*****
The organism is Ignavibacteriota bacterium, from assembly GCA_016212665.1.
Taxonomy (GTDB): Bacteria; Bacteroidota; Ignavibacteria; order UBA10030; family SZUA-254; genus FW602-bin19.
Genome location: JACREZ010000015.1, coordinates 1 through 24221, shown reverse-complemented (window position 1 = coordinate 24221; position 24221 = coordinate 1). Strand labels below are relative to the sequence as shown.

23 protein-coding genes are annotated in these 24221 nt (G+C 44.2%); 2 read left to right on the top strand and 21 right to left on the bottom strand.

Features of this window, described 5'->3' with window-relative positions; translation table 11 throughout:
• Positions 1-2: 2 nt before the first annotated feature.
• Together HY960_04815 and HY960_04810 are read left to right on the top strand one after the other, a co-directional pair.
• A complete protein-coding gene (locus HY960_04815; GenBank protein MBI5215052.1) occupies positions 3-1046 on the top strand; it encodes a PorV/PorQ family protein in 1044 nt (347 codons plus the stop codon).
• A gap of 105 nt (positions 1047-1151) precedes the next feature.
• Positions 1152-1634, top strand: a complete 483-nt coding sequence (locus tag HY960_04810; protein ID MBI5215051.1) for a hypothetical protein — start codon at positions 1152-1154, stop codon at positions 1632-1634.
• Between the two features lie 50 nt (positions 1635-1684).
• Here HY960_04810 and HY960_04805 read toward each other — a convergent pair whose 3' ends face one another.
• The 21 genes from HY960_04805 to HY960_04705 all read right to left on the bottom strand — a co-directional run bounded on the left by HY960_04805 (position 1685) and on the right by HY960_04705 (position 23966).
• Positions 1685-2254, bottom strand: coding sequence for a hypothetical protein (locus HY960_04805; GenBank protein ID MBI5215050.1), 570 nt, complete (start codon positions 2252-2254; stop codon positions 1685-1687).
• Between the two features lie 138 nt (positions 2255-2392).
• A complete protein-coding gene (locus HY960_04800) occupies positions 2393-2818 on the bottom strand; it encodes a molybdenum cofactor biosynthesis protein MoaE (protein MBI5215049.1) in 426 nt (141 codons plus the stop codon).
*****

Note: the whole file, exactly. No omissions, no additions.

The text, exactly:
The organism is Ignavibacteriota bacterium, from assembly GCA_016212665.1.
Taxonomy (GTDB): Bacteria; Bacteroidota; Ignavibacteria; order UBA10030; family SZUA-254; genus FW602-bin19.
Genome location: JACREZ010000015.1, coordinates 1 through 24221, shown reverse-complemented (window position 1 = coordinate 24221; position 24221 = coordinate 1). Strand labels below are relative to the sequence as shown.

23 protein-coding genes are annotated in these 24221 nt (G+C 44.2%); 2 read left to right on the top strand and 21 right to left on the bottom strand.

Features of this window, described 5'->3' with window-relative positions; translation table 11 throughout:
• Positions 1-2: 2 nt before the first annotated feature.
• Together HY960_04815 and HY960_04810 are read left to right on the top strand one after the other, a co-directional pair.
• A complete protein-coding gene (locus HY960_04815; GenBank protein MBI5215052.1) occupies positions 3-1046 on the top strand; it encodes a PorV/PorQ family protein in 1044 nt (347 codons plus the stop codon).
• A gap of 105 nt (positions 1047-1151) precedes the next feature.
• Positions 1152-1634, top strand: a complete 483-nt coding sequence (locus tag HY960_04810; protein ID MBI5215051.1) for a hypothetical protein — start codon at positions 1152-1154, stop codon at positions 1632-1634.
• Between the two features lie 50 nt (positions 1635-1684).
• Here HY960_04810 and HY960_04805 read toward each other — a convergent pair whose 3' ends face one another.
• The 21 genes from HY960_04805 to HY960_04705 all read right to left on the bottom strand — a co-directional run bounded on the left by HY960_04805 (position 1685) and on the right by HY960_04705 (position 23966).
• Positions 1685-2254, bottom strand: coding sequence for a hypothetical protein (locus HY960_04805; GenBank protein ID MBI5215050.1), 570 nt, complete (start codon positions 2252-2254; stop codon positions 1685-1687).
• Between the two features lie 138 nt (positions 2255-2392).
• A complete protein-coding gene (locus HY960_04800) occupies positions 2393-2818 on the bottom strand; it encodes a molybdenum cofactor biosynthesis protein MoaE (protein MBI5215049.1) in 426 nt (141 codons plus the stop codon).